Taken from course material of the UTAS Associate Degree in Applied Business (Supervising Diverse Teams ZAA102)
Some display great leadership, US President Abraham Lincoln, British Prime Minister Winston Churchill and Buddhist cleric the Dalai Lama come instantly to mind.
These are example of great leaders. Others include dictators like German Adolf Hitler, North Korean Eternal leader Kim Il-Sun and Cuba’s Fidel Castro.
Now before you jump down my neck about calling Hitler a great leader, have a look at his ability to take a notion and put it into play. Yes, his notions and thoughts were that of a complete lunatic but he was able to lead a country to war based on his thoughts.
What I would like to do, as I like to do, is head into the sporting world and give you two examples of leadership that were discussed as a recent uni workshop.
The first is the embodied leader. This is the type of leader I would aspire to be
The embodied leader sets a bench mark for all to aspire to. He leads by example and is in it for the greater good.
The best example I can think of is Joel Selwood, captain of the Geelong Football Club.
Selwood epitomises the ethos of the Geelong Football Club but what I like most about this embodied leader is how he demonstrates what he expects of his troops.
Selwood holds the all-time AFL record for most free kicks for high contact. To use a line from Nick “The Honey Badger” Cummins, “he sticks his head into problems” more than any player in the AFL.
Recently there has been talk that he is the most courageous in the AFL since former North Melbourne hard nut Glenn Archer, if not the most courageous ever.
Being a dyed in the wool Geelong fan, I believe he is the most courageous I’ve seen and could be the first player to win a Victoria Cross for playing football, obviously after Teddy Sheean is awarded one for his valour during WWII.
The other type of leader is a little harder to personify but when I do I think you will get what I mean.
The Spiritual Leader is the one who might not be the captain, the coach, the soldier with the most kills or even the best at his craft but leads his troops the only way he knows how.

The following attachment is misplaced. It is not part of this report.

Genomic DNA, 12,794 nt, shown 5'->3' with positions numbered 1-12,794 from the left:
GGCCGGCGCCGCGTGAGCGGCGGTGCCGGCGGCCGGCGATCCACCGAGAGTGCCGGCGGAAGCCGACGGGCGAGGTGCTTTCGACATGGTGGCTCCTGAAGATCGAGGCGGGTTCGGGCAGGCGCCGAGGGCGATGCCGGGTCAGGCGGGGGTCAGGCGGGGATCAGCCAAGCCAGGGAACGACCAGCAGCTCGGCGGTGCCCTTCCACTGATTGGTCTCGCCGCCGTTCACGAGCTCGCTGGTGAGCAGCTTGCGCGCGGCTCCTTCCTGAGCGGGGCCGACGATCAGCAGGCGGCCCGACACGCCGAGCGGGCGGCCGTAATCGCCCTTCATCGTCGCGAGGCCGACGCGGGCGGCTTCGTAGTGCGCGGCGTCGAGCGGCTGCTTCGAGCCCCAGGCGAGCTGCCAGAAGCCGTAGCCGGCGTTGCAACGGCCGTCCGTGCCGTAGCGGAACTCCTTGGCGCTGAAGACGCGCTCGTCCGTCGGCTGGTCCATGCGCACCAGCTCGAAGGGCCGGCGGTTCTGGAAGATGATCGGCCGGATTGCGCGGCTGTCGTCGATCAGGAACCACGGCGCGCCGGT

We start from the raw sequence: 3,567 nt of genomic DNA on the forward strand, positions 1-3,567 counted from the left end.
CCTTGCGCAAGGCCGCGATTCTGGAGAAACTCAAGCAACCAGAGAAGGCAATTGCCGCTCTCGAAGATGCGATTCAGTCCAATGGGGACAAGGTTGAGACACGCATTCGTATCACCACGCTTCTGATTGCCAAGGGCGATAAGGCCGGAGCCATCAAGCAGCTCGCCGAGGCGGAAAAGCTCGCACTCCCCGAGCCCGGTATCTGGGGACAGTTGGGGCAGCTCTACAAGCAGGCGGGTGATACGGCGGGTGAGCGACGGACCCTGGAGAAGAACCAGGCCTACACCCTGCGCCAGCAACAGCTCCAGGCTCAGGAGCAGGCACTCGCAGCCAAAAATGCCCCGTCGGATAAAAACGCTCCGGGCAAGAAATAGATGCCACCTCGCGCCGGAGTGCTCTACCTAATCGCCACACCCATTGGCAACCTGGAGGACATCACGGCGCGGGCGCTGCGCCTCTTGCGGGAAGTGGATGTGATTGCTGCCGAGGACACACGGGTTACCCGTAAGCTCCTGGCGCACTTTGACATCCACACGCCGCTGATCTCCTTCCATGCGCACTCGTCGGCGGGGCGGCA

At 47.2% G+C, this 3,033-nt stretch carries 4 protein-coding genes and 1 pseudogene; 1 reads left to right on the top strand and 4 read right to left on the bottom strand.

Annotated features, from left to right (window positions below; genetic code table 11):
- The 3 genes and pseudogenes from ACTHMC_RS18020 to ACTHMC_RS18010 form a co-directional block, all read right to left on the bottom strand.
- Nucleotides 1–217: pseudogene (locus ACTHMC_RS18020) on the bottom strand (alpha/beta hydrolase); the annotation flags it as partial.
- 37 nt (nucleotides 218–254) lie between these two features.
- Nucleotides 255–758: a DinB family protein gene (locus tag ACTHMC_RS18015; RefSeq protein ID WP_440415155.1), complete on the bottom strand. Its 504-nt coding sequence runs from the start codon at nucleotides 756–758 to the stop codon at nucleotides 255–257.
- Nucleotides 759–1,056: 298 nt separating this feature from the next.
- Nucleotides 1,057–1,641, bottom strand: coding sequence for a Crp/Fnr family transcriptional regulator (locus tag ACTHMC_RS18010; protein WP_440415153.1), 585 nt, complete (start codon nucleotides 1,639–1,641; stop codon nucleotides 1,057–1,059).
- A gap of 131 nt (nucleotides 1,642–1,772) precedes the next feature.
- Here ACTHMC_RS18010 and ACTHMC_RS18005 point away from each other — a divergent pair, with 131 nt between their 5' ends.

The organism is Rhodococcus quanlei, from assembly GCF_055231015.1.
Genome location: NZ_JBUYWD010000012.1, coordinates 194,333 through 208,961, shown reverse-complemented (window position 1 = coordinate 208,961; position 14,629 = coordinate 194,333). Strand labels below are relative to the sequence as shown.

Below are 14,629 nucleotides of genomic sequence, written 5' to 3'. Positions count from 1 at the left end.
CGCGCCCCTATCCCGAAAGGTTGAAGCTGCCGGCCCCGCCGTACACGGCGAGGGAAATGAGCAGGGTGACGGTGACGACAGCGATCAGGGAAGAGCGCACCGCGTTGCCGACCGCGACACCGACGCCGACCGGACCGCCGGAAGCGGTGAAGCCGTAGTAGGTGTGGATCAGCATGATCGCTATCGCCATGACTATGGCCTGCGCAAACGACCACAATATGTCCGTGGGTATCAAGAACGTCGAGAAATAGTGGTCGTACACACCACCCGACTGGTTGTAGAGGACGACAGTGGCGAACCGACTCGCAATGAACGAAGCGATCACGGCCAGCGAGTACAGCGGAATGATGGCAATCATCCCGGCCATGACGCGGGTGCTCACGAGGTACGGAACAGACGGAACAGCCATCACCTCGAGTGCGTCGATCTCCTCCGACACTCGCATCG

Think of the Western Bulldogs in the AFL last year. Easton Wood captained the side in the absence of regular captain Robert Murphy (or Bob as I will refer to him from now on) who missed the lion’s share of the season with a knee injury.
Come grand final day, Wood led the Bulldogs onto the field to take on the Sydney Swans as captain, no doubt a proud moment for him, but the spiritual leader of the Bulldogs was not kitted out in his playing gear.
Bob could be seen boundary side and in the coach’s box talking strategy and being an integral part of the day despite not being able to participate himself.
The true measure of Bob as a spiritual leader came when Bulldogs coach Luke Beveridge presented him with a premiership medallion and allowed him to raise the cup with Wood (see picture).
Is there something about the makeup of the Western Bulldogs that lends itself to spiritual leaders? Looking back over their history the likes of EJ Whitten, Doug Hawkins and Tony Liberatore were all spiritual leaders, some would argue that Whitten is the spiritual leader of Victorian Football if not AFL football some 22 years after his death from prostate cancer in 1995.
Of course, there is always an exception to every rule. As much as Bob was the great spiritual leader, the Kim family in North Korea are a great example of what is wrong with following a doctrine after a leader has passed away.
Kim Il-sung was the supreme communist leader of North Korea from 1972-1994 and is still regarded as the “Eternal Leader” of the country and his teachings were closely followed by his son Kim Jong-il (the Dear Leader) and grandson, the current president of North Korea, Kim Jong-un.
The dictatorial country is led by communists who are as delusional as they are powerful.
And then there is Trump….
If you enjoyed this blog or have any comments you would like to make, hit me up. I’d love to read them and get your feedback.